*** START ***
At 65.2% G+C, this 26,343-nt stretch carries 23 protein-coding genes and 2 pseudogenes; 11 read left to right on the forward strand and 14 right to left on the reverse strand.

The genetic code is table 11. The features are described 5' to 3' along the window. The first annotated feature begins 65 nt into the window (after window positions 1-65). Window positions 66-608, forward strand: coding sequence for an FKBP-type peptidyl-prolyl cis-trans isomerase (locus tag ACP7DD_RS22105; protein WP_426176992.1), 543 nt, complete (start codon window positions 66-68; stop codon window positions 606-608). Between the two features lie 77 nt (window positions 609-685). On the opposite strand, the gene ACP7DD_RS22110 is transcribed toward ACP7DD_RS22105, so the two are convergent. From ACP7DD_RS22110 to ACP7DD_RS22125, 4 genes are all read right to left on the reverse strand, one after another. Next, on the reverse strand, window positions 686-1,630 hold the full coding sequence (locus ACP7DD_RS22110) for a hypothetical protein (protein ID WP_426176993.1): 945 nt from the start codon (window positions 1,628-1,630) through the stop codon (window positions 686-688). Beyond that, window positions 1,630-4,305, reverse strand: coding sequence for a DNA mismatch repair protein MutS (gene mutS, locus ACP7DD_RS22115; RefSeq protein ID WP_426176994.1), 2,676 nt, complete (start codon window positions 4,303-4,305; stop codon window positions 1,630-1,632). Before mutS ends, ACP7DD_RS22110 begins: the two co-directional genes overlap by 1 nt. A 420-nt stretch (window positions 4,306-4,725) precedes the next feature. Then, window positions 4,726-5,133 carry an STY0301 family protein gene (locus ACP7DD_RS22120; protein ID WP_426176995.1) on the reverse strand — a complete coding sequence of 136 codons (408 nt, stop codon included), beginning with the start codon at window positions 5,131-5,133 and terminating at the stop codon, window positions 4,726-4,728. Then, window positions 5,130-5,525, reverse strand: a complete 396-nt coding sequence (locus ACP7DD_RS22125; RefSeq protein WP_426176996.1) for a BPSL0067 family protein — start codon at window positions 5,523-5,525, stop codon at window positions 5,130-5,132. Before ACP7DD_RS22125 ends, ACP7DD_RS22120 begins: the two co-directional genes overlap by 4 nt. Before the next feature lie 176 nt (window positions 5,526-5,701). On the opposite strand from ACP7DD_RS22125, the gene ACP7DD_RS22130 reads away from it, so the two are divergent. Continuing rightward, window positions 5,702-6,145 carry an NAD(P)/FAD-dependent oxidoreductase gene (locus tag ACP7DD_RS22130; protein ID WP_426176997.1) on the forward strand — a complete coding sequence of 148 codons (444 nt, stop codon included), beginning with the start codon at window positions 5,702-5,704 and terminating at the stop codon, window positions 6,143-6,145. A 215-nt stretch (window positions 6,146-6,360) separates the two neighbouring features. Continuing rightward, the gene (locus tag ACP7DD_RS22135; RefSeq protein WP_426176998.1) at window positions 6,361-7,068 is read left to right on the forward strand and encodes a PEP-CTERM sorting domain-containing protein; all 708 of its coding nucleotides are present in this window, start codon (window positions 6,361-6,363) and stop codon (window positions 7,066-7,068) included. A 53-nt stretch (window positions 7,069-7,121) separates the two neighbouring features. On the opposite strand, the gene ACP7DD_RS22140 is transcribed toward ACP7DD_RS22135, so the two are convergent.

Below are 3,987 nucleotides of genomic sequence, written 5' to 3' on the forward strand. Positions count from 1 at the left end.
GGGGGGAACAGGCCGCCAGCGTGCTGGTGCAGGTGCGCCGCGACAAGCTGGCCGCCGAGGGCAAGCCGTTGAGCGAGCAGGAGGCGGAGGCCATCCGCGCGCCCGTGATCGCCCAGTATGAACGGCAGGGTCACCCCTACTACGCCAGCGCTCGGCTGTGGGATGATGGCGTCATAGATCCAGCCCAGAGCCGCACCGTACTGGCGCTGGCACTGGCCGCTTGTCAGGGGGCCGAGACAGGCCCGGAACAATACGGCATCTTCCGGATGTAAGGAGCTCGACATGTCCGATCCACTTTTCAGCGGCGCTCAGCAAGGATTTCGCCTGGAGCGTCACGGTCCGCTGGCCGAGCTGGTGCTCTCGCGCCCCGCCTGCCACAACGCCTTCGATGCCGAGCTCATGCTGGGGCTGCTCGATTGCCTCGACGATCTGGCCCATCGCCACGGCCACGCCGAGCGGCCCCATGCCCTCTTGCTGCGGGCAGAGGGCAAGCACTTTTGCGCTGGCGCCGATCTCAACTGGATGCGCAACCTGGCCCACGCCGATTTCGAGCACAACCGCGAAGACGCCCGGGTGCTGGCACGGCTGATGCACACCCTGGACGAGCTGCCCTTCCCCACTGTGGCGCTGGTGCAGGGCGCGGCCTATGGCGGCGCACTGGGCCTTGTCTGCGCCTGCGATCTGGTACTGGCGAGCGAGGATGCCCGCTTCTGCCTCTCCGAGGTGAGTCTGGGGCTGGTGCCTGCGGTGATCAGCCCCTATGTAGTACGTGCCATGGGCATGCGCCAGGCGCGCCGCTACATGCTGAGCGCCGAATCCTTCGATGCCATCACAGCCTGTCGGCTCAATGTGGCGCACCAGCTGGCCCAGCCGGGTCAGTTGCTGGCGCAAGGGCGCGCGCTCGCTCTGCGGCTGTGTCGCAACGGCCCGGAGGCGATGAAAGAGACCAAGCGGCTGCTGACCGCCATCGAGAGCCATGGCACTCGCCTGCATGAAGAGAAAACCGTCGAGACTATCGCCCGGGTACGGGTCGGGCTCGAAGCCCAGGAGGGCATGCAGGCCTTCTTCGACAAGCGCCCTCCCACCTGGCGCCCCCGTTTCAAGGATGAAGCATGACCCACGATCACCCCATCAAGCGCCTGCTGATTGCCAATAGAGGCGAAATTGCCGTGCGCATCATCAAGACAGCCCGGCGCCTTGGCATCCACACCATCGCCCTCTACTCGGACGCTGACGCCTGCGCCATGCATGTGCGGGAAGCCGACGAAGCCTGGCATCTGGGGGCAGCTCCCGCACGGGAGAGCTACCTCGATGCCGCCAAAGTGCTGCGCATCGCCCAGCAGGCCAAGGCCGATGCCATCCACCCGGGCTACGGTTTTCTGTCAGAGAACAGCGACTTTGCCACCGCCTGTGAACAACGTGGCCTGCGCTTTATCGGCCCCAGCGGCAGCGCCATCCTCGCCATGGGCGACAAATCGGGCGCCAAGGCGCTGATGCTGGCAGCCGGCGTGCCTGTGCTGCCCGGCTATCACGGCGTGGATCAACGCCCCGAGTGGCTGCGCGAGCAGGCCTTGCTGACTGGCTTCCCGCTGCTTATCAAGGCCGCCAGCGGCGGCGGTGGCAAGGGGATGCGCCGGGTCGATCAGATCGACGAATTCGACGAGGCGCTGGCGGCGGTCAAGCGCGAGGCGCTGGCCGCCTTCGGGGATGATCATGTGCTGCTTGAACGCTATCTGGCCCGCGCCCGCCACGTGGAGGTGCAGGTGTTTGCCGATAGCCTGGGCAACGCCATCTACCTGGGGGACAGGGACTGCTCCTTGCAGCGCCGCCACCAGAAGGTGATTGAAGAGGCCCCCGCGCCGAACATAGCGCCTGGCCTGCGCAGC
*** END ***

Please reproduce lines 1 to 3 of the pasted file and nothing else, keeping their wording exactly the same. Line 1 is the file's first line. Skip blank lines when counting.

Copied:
At 65.2% G+C, this 26,343-nt stretch carries 23 protein-coding genes and 2 pseudogenes; 11 read left to right on the forward strand and 14 right to left on the reverse strand.

The genetic code is table 11. The features are described 5' to 3' along the window. The first annotated feature begins 65 nt into the window (after window positions 1-65). Window positions 66-608, forward strand: coding sequence for an FKBP-type peptidyl-prolyl cis-trans isomerase (locus tag ACP7DD_RS22105; protein WP_426176992.1), 543 nt, complete (start codon window positions 66-68; stop codon window positions 606-608). Between the two features lie 77 nt (window positions 609-685). On the opposite strand, the gene ACP7DD_RS22110 is transcribed toward ACP7DD_RS22105, so the two are convergent. From ACP7DD_RS22110 to ACP7DD_RS22125, 4 genes are all read right to left on the reverse strand, one after another. Next, on the reverse strand, window positions 686-1,630 hold the full coding sequence (locus ACP7DD_RS22110) for a hypothetical protein (protein ID WP_426176993.1): 945 nt from the start codon (window positions 1,628-1,630) through the stop codon (window positions 686-688). Beyond that, window positions 1,630-4,305, reverse strand: coding sequence for a DNA mismatch repair protein MutS (gene mutS, locus ACP7DD_RS22115; RefSeq protein ID WP_426176994.1), 2,676 nt, complete (start codon window positions 4,303-4,305; stop codon window positions 1,630-1,632). Before mutS ends, ACP7DD_RS22110 begins: the two co-directional genes overlap by 1 nt. A 420-nt stretch (window positions 4,306-4,725) precedes the next feature. Then, window positions 4,726-5,133 carry an STY0301 family protein gene (locus ACP7DD_RS22120; protein ID WP_426176995.1) on the reverse strand — a complete coding sequence of 136 codons (408 nt, stop codon included), beginning with the start codon at window positions 5,131-5,133 and terminating at the stop codon, window positions 4,726-4,728. Then, window positions 5,130-5,525, reverse strand: a complete 396-nt coding sequence (locus ACP7DD_RS22125; RefSeq protein WP_426176996.1) for a BPSL0067 family protein — start codon at window positions 5,523-5,525, stop codon at window positions 5,130-5,132. Before ACP7DD_RS22125 ends, ACP7DD_RS22120 begins: the two co-directional genes overlap by 4 nt. Before the next feature lie 176 nt (window positions 5,526-5,701). On the opposite strand from ACP7DD_RS22125, the gene ACP7DD_RS22130 reads away from it, so the two are divergent. Continuing rightward, window positions 5,702-6,145 carry an NAD(P)/FAD-dependent oxidoreductase gene (locus tag ACP7DD_RS22130; protein ID WP_426176997.1) on the forward strand — a complete coding sequence of 148 codons (444 nt, stop codon included), beginning with the start codon at window positions 5,702-5,704 and terminating at the stop codon, window positions 6,143-6,145. A 215-nt stretch (window positions 6,146-6,360) separates the two neighbouring features. Continuing rightward, the gene (locus tag ACP7DD_RS22135; RefSeq protein WP_426176998.1) at window positions 6,361-7,068 is read left to right on the forward strand and encodes a PEP-CTERM sorting domain-containing protein; all 708 of its coding nucleotides are present in this window, start codon (window positions 6,361-6,363) and stop codon (window positions 7,066-7,068) included. A 53-nt stretch (window positions 7,069-7,121) separates the two neighbouring features. On the opposite strand, the gene ACP7DD_RS22140 is transcribed toward ACP7DD_RS22135, so the two are convergent.

Below are 3,987 nucleotides of genomic sequence, written 5' to 3' on the forward strand. Positions count from 1 at the left end.